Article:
Look at war by using math

Mathematical formulas that incorporate ancient wars helped researchers to figure out how complex societies came about. Picutred is "Mongol Archer on Horseback," an early 15th century illustration from the Diez Albums. (LACMA)

How did human societies ever manage to evolve from small, tightknit groups into vast, organized states?

Researchers, using computers and math, show it was the result of some very antisocial behavior. New findings, published in the journal PNAS, used mathematical formulas and computers to simulate warfare in ancient Europe, Asia and Africa.

Researchers concluded that an increase in the intensity of armed combat -- and the spread of military technology -- spurred the rise of large, complex societies.

"The story of our past is not just a case of 'one dammed thing after another,' " wrote lead author Peter Turchin, a University of Connecticut professor. "There are general mechanisms at play in shaping the broad patterns of history."

Turchin, who teaches in the department of ecology and evolutionary biology, specializes in a field he calls cliodynamics -- the study of cyclical patterns in human history, such as the rise and fall of empires. The field is named for Clio, the Greek muse of history.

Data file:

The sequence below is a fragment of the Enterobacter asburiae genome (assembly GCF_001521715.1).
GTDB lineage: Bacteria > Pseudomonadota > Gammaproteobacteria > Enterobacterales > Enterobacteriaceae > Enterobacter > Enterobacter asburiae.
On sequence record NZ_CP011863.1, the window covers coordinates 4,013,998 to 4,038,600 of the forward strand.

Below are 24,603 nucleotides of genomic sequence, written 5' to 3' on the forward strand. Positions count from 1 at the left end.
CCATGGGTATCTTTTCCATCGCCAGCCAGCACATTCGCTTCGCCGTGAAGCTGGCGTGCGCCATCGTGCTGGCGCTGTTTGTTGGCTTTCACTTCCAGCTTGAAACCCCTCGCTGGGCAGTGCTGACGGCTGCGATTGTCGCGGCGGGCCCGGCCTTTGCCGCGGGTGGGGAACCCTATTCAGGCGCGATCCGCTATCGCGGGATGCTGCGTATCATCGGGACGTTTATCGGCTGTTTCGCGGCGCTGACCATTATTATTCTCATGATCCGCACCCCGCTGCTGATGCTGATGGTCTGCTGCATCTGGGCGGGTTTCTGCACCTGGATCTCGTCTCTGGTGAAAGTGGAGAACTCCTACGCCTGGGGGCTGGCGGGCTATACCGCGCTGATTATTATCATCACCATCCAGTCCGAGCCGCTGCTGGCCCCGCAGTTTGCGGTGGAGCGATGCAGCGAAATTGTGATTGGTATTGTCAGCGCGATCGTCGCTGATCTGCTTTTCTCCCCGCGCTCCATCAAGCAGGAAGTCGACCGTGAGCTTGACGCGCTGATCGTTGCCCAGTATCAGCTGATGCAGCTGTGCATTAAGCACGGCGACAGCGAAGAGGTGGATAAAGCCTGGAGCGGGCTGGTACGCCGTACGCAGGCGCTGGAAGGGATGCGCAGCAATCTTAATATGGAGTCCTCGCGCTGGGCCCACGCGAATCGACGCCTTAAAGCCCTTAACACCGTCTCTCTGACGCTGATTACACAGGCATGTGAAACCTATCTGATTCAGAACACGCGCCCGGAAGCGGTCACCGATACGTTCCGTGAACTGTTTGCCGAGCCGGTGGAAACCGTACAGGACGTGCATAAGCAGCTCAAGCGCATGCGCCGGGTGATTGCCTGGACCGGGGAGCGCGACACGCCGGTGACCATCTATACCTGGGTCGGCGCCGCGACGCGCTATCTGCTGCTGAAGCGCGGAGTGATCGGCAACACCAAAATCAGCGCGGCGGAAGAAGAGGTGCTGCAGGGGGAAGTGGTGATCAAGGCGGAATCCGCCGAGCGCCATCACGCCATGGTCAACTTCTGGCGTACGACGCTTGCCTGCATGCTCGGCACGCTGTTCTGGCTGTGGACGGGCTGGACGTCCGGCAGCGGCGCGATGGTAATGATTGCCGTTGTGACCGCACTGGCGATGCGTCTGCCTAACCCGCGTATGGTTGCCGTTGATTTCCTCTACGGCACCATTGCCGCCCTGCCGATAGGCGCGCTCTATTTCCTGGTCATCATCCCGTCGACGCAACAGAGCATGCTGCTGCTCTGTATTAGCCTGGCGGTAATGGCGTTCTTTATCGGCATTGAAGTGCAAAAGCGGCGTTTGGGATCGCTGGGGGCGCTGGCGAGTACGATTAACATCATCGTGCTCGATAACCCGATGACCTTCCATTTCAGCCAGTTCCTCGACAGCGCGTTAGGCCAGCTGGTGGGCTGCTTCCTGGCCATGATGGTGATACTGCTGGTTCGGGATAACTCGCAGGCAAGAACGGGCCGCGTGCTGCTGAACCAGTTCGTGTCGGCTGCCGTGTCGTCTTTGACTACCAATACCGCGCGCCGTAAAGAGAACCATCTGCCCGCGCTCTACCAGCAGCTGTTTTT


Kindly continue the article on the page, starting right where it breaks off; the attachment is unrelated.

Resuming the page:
In the PNAS study, Turchin and his colleagues hypothesized that a key mechanism in the formation of ancient empires was the use of horses by nomadic steppe dwellers to attack agricultural communities.

"Steppe nomads influenced the dynamics of agrarian societies both directly, by eliminating weaker and less cohesive states, and indirectly,  by innovating and spreading technologies that intensified warfare -- most notably chariots, horse-riding, the stirrup and heavy cavalry," the authors wrote.

To test their hypothesis, researchers built an elaborate mathematical war game that divided the ancient world into grid squares of 60 square miles each. The squares were given numerical values to designate their elevation -- high elevations were easier to defend than low ones. Numerical designations were also used to distinguish between agricultural lands and desert.

At the same time, historical records were consulted for the simulation of population groups. Again, numerical designations were used to describe the group's cohesiveness, ethnicity and level of military technology, among other things.

Researchers then let their mathematical world get down to brawling, like a big computerized game of "Dungeons and Dragons."

The simulation was intended to replicate the period of history between 1500 BC and AD 1500. When researchers compared their model results with the growth and density of actual empires during that period, the warfare model was 65% accurate.

Meanwhile, a second, alternative simulation that did not account for the spread of military technology was only 16% accurate.

"The model developed here does well at predicting the broad outlines of where and when such societies have traditionally formed and persisted," the researchers concluded.

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